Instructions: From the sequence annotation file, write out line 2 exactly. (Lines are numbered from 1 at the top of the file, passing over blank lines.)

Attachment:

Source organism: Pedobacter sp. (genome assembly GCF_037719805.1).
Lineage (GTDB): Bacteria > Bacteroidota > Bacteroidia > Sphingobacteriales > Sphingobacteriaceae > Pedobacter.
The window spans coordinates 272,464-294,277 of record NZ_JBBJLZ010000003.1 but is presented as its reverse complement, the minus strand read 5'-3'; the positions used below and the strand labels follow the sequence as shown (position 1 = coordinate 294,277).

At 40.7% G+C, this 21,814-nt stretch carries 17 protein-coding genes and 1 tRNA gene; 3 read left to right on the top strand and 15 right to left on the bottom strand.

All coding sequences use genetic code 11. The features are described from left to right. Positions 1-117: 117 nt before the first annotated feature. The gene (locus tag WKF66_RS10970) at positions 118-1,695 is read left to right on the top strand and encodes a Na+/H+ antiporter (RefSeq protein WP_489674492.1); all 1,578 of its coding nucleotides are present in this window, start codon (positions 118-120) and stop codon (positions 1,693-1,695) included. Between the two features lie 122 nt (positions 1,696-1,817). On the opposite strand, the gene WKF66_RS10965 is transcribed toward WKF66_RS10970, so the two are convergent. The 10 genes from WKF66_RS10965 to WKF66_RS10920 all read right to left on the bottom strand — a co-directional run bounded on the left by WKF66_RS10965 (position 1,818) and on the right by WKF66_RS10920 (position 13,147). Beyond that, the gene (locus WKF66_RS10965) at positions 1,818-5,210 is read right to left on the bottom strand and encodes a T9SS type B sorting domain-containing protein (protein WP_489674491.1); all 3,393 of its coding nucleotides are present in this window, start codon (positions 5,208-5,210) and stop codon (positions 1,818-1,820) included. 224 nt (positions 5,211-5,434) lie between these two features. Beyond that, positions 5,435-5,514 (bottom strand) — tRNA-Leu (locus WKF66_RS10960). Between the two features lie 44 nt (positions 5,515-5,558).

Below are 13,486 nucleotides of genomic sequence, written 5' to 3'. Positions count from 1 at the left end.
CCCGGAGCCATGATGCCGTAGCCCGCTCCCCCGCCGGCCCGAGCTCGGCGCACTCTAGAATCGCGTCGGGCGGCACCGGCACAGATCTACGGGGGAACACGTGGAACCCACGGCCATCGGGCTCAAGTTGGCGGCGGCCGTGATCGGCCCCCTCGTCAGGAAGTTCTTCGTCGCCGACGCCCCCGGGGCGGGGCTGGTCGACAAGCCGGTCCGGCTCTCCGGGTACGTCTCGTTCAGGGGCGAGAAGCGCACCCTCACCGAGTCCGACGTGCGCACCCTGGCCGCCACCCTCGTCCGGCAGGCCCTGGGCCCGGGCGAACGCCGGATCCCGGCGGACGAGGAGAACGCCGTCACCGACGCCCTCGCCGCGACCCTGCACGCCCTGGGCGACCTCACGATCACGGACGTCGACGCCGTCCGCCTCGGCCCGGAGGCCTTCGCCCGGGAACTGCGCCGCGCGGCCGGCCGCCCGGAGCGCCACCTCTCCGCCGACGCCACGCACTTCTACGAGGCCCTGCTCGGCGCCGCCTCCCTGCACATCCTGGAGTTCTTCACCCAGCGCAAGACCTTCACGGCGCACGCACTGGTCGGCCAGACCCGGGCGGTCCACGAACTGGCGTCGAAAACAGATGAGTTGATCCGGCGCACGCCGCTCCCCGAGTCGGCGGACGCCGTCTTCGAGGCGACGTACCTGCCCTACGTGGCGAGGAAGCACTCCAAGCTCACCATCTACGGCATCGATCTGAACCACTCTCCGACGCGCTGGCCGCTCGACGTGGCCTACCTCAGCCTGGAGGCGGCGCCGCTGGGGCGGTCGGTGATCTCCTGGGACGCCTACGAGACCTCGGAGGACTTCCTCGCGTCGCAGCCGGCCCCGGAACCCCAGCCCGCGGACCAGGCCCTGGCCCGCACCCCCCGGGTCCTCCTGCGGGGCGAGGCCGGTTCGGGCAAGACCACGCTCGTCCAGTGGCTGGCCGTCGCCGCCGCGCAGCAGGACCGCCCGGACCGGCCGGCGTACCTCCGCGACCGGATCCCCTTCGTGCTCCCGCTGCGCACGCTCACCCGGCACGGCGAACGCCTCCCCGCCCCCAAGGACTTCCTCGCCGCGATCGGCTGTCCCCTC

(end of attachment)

Lineage (GTDB): Bacteria > Bacteroidota > Bacteroidia > Sphingobacteriales > Sphingobacteriaceae > Pedobacter.